09 Sep 2020

Post-termination restrictions: pivotal or pointless

Authored by: Rachel Hill

1. What is the legal position on restrictions?

Article 127 of the Labour Law provides that where an employee performs a role which allows them to become acquainted with confidential information, the employer may put in place an agreement or include in the employment contract a provision which prevents an employee from working with a competing business after termination.

Article 909 of the Civil Code further provides that any such agreement shall not be valid unless it is limited in time, place and type of work to the extent necessary to protect the lawful interests of the employer.

Accordingly, restrictions can be incorporated in contracts of employment as a way of seeking to limit an employee’s actions after the termination of the employment relationship. Clauses preventing defined activities after termination are generally referred to as post-termination restrictions (or simply “restrictions”) for the remainder of this article. The most common restrictions are “non-compete” clauses which prevent an employee from taking on a new role which places them in direct competition with the employer.

2. What should we do to protect our business?

In general, restrictions cannot be implied. In the absence of an agreement in writing (which may contain one or more restrictions), the employee will not be restrained after their employment. It is crucial that the contract of employment (or a separate contract) contains an express clause which sets out the nature and extent of any obligations or duties which are to apply both during employment and post-termination.

While restrictions are lawful, they must be “reasonable”.  Reasonableness is determined in two stages:

Firstly, there must be a legitimate business or legal interest to protect. The most common legitimate business or legal interests which employers seek to protect are:

  • trade connections;
  • goodwill; and
  • trade secrets / confidential information.

Secondly, the clause must extend no further than is reasonably necessary to protect that legitimate business or legal interest.

3. What does this mean in practice?

As stated above, restrictions must not go further than necessary to protect the employer. Therefore, clear and precise drafting is important in order to prevent a court from striking down the clause as void.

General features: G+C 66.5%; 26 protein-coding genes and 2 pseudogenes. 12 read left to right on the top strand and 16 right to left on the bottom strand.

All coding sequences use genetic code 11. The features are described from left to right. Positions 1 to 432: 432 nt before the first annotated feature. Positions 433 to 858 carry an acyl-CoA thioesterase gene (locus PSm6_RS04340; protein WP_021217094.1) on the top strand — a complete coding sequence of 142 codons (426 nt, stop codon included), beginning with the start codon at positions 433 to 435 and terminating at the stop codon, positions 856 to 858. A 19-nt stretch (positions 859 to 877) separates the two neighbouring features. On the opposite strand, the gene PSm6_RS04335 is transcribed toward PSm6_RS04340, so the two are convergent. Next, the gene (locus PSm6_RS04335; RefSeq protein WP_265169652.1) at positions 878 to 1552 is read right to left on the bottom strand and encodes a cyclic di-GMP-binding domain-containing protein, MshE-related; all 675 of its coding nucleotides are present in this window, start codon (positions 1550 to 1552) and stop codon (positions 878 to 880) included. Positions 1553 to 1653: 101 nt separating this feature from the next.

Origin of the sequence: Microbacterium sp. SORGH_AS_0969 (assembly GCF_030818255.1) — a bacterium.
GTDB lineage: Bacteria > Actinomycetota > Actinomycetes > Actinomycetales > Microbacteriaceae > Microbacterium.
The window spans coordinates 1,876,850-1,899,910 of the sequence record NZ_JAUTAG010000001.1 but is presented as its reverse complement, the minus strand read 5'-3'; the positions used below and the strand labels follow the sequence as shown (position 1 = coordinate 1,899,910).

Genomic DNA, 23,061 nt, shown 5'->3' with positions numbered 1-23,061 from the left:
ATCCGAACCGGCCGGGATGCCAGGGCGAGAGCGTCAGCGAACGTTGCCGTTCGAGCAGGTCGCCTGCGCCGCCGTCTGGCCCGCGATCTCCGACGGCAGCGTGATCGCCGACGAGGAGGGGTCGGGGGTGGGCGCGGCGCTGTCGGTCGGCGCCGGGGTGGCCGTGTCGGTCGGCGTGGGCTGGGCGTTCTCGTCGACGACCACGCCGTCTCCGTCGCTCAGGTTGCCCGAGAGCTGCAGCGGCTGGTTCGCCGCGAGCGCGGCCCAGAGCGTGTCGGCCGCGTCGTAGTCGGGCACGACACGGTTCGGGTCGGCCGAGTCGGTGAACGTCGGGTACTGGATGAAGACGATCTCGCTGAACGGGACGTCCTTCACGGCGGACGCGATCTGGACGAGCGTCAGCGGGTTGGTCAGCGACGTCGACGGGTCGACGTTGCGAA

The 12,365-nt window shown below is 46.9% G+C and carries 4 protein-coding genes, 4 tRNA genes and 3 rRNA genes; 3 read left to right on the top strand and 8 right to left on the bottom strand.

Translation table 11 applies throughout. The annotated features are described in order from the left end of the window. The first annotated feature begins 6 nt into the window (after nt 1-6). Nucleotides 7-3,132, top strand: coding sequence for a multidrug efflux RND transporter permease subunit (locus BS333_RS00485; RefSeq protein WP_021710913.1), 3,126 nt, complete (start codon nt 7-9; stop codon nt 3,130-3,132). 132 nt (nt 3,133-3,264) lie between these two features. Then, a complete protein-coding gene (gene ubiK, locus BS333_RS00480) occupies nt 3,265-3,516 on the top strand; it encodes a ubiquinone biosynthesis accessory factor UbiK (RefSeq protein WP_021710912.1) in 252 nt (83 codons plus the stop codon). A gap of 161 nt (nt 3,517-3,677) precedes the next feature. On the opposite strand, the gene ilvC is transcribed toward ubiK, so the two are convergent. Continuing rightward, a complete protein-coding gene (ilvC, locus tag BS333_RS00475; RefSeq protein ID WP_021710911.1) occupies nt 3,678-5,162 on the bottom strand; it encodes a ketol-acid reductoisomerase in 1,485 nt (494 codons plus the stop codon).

Considering enforceability?

The first issue that a court will consider is whether the type of restraint is necessary to protect the legitimate business interest that the employer is seeking to protect. For example, if an employer seeks to protect its clients from being poached by the former employee, it may not be necessary to have a total non-compete restriction. It may be sufficient protection for the employee simply to be restrained from working with the clients of their former employer (i.e. a non-dealing restriction). There are, however, times when a non-compete clause will be the only way to achieve the desired effect.

How far can we push it?

An employer may wish to restrict the geographic area in which an employee is able to work. Generally, the wider the area is, the less likely a clause will be found to be reasonable and therefore enforceable by the courts. However, the context is always important. As well as trying to restrict the geographical area in which an employee is prevented from working, a clause may also restrict the specific type of work that can be done. This must also be narrowly defined.

Finally, a post-termination restriction must be reasonable in terms of time. The longer the period of time a clause covers, the more difficult it will be to justify that is not a restraint of trade.

4. What can we do if a former employee breaches a restriction?

Where an employer suspects that a former employee breached or will breach an express contractual restriction, the remedies available to the employer are not extensive.

In theory, the most suitable remedy is an injunction (i.e. an order from the court to restrain the former employee from acting in breach of the post-termination restraint). An injunction is a preventative measure as opposed to waiting for the former employee to cause loss and then issuing a claim for compensation.